New book, co-written with sex workers, shows things getting worse in the global pandemic

April 21, 2021   |   Blog

Police harassment. Stigma and discrimination. Lack of health and safety protections on the job. Unequal access to sexual and reproductive health services. For most people, these would be wholly unacceptable working conditions. But they are just some of the systemic inequities faced by sex workers across the globe. More than a year into the global COVID-19 pandemic, things have only gotten worse, according to a new book co-edited by CGSHE Faculty Member Dr. Shira Goldenberg.
Sex Work, Health & Human Rights: Global Inequities, Challenges and Opportunities for Action is the first edited collection co-written by sex workers, sex worker-led organization and academic researchers, drawing upon community case studies and data from around the world. “In 2020, sex workers continue to experience elevated human rights violations and health inequities, including a greater burden of HIV, sexually transmitted infections, and unmet sexual and reproductive health needs,” explained Dr. Goldenberg, Assistant Professor in the Faculty of Health Sciences at Simon Fraser University. The book also reveals how the global pandemic led to new challenges for sex workers, including loss of livelihood and eviction from homes and businesses, as sex workers were shut out of government protection schemes like emergency and ongoing employment-related financial support.
Despite these troubling findings, the evidence points to something else: the resistance and resilience of sex workers in their fight to overcome systemic oppression. “The book highlights community empowerment and mobilisation strategies as critical tools used by sex workers to confront the health and human rights challenges they face and affect real world change,” Dr. Goldenberg continued. That is what motivated Dame Catherine Healy, national coordinator for Aotearoa New Zealand Sexworkers’ Collective, to co-author a chapter in the book. “My own history, both as a sex worker and as an activist and advocate for sex worker rights underscores my belief in not giving up but rather continuing to push steadily against those who would silence us and strip us of our gains.”
Dame Healy hopes the book will educate people about the systemic injustices sex workers face, and prompt legislators and policymakers to make much needed changes to laws that regulate, and often criminalize, sex work. “There needs to be an increase in awareness of the issues negatively impacting sex workers, along with an appreciation of the way in which changes to law, policy, and practice can make for positive change in the lives of sex workers,” she commented. “Globally, most law and policy score a big fail if we are auditing the impact it has on the rights safety, health and well-being of sex workers. This book should be read as a small step towards rectifying this appalling reality.”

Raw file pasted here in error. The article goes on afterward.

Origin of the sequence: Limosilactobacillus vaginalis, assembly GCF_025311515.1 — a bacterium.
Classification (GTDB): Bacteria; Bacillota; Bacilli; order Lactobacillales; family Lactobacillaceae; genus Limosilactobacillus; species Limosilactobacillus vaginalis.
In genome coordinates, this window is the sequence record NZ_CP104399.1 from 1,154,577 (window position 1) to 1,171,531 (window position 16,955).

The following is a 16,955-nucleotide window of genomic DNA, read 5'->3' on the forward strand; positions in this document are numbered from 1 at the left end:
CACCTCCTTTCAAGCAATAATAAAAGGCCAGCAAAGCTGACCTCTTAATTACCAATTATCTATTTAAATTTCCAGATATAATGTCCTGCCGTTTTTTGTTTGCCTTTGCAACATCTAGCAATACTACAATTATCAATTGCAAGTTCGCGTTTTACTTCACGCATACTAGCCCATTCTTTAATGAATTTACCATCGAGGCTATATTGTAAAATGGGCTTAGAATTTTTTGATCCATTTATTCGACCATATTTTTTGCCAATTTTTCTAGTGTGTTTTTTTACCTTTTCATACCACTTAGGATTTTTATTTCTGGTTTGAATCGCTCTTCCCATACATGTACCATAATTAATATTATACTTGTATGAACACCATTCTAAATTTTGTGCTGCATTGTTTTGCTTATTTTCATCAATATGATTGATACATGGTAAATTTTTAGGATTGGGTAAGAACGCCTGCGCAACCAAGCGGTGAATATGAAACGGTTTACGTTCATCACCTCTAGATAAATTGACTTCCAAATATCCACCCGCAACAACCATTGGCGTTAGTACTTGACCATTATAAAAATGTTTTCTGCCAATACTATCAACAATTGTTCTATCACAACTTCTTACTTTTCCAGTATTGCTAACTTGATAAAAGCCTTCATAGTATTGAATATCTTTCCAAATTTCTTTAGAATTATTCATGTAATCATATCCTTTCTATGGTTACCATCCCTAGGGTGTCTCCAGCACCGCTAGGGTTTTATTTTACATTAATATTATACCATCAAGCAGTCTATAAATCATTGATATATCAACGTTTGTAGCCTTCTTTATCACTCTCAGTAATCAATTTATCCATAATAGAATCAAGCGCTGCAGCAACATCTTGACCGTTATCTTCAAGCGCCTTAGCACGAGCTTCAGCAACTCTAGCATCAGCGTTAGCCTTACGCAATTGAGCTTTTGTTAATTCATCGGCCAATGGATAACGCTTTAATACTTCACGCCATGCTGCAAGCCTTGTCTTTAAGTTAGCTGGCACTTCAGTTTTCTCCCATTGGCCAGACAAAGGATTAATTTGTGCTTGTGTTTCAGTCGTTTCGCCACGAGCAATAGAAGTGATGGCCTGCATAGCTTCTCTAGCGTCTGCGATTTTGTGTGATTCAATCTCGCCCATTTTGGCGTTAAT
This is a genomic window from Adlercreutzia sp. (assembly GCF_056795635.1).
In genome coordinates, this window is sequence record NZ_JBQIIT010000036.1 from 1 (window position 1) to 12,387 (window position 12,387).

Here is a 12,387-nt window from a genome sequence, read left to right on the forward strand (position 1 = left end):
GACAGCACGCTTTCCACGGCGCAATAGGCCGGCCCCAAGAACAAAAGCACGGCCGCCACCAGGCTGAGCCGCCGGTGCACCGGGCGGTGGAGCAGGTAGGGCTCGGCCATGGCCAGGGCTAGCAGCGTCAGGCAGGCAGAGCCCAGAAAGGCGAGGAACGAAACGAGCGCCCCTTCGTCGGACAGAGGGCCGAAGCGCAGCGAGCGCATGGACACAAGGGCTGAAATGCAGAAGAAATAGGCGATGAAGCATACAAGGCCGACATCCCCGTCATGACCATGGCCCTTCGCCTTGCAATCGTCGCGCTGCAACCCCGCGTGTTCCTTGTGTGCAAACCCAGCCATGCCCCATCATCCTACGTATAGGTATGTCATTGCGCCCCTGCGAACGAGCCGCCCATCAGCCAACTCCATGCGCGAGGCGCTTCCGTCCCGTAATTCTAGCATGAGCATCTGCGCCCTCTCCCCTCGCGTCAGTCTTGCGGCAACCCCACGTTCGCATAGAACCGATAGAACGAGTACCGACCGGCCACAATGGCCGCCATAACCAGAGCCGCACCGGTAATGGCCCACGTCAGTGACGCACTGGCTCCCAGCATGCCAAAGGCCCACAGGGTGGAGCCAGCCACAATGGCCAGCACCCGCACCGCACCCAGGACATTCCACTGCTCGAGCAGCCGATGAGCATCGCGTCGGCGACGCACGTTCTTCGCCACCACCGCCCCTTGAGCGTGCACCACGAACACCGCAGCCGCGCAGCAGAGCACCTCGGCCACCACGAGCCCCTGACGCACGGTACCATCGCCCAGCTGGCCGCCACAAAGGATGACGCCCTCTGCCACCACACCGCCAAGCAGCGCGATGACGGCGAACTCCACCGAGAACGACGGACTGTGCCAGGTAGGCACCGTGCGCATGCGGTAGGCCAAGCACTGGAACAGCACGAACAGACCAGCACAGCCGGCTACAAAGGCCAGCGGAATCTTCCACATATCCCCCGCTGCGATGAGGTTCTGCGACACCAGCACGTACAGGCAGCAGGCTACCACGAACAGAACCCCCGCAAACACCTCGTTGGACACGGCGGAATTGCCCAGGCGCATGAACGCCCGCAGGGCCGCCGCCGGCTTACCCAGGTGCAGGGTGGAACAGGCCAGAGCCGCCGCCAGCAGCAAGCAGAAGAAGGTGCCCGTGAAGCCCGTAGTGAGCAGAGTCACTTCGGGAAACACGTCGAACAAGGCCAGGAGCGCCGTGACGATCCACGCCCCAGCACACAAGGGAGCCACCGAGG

Kholi Buthelezi, of the Sisonke National Sex Worker Movement in Cape Town, South Africa said she co-wrote her chapter to give voice to the voiceless. “Sex workers are human beings, but they are marginalised, denied access to services and killed because they are sex workers.” Ms. Buthelezi says the book is important because it documents the experiences and challenges of sex workers from their own perspective. She hopes it will pressure governments to improve safety and working conditions for sex workers around the world. “In South Africa, we have a good constitution in writing but not in practice. Sex workers are breadwinners and they need to be able to work without fear for their health, safety or legal status.”
Sex Work, Health & Human Rights launches on April 28, World Day for Safety and Health at Work to highlight the disparities and precarious occupational conditions faced by sex workers, as well as the urgent need for immediate legislative and policy change. “In most countries, sex workers operate under criminalization where they are forced to work and live without legal protections, and with their health, safety and rights constantly under threat,” said co-editor Ruth Morgan Thomas. According to Ms. Thomas, a former sex worker and coordinator with the Global Network of Sex Work Projects, “These obstacles are further amplified for migrant workers who also face barriers to social protections due to undocumented migrants being excluded, as well as fears of engagement with authorities that could lead to arrest and deportation.”
In addition to policy and legislative change, Dr. Goldenberg hopes the book will shift attitudes and approaches to working with sex workers in areas where they are the experts. “Our collaborative methodology aims to address the unequal power dynamics shaping mainstream approaches to sex work-related research, service delivery and policymaking.” This is precisely why Dame Healy believes Sex Work, Health and Human Rights will make an impact: “The book is fresh and grounded in lived experience with research which supports this.”

READ the book for free.

WATCH the recording of the book launch.